In regards to training, everyone has different motivations as to why they do it. For some it’s professional continuing education. For others it’s what they do for fun. Certain people have had a life experience that has spotlighted the need to protect themselves.
I had the good fortune to spend some time chatting with Mickey Schuch of Carry Trainer at the 2019 Rangemaster Tactical Conference back in March, and he asked me what my motivation was for continuing to train…and I didn’t have a good answer for him.
Driving to work the other day, I recalled a conversation that I had with a good friend of mine a few years back. During that chat, he posed the question “If you were to hire someone to provide security for your family, would you pay someone with your current skill-set and abilities?” While I’m more comfortable with my present skill set than I would have been in the past, I certainly don’t feel that my abilities are at a level that would justify charging for services.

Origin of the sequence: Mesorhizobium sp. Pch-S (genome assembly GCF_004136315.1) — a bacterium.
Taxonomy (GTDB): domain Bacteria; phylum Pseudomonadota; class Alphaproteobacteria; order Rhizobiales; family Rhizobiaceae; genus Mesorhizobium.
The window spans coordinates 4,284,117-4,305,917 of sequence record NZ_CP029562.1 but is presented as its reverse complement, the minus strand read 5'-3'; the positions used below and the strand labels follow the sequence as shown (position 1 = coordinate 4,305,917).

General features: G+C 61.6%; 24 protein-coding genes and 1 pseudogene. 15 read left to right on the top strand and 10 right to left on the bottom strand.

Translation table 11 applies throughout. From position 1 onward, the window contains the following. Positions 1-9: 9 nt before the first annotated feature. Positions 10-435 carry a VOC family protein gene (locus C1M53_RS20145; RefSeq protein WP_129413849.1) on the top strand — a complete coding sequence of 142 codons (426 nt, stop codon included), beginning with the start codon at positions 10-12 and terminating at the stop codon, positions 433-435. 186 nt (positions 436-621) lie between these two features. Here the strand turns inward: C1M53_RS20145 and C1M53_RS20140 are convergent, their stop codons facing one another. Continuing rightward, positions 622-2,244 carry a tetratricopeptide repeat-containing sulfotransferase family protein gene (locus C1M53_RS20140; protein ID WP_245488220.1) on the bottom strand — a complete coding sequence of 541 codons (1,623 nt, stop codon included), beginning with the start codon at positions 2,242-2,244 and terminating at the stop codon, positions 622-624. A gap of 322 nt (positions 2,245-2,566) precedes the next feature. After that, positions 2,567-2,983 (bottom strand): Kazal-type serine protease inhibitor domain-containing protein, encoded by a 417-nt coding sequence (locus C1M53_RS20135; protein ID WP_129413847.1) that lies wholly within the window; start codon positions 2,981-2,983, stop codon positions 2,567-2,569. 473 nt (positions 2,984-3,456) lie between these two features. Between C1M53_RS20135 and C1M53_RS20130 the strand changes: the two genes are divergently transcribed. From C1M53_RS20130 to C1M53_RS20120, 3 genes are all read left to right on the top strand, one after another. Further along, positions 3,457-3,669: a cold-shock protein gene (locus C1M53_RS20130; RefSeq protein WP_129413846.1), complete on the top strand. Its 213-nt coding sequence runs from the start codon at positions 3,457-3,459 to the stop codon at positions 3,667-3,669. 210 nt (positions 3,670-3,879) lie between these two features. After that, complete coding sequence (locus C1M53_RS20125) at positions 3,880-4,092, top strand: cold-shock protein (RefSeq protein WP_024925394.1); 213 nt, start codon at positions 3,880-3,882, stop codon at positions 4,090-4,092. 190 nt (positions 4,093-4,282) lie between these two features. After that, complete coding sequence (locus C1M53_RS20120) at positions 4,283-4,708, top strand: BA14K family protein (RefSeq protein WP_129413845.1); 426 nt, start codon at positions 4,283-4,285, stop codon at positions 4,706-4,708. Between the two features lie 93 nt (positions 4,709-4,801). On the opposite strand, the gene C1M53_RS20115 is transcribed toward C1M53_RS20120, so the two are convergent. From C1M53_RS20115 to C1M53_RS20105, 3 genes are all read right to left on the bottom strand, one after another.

I may be the odd man out here. I’m not training to be the hero. I don’t have this scenario in my head about valiantly saving the day from mass killer or a terrorist. I have no interest in Die Hard cosplay. The reason that I train, that I will spend my own time and money away from the family I’ve worked so hard to build, is because of exactly that: I have something to lose. My concern is that I’ll be confronted by somebody that is better than me, and wants something that I’m unwilling to give. So I work to ensure that pool of potential adversaries is as small as possible, to reduce the chances I’ll ever cross paths with one. Because “live and let live” is a great philosophy for life, but it’s a poor defensive strategy.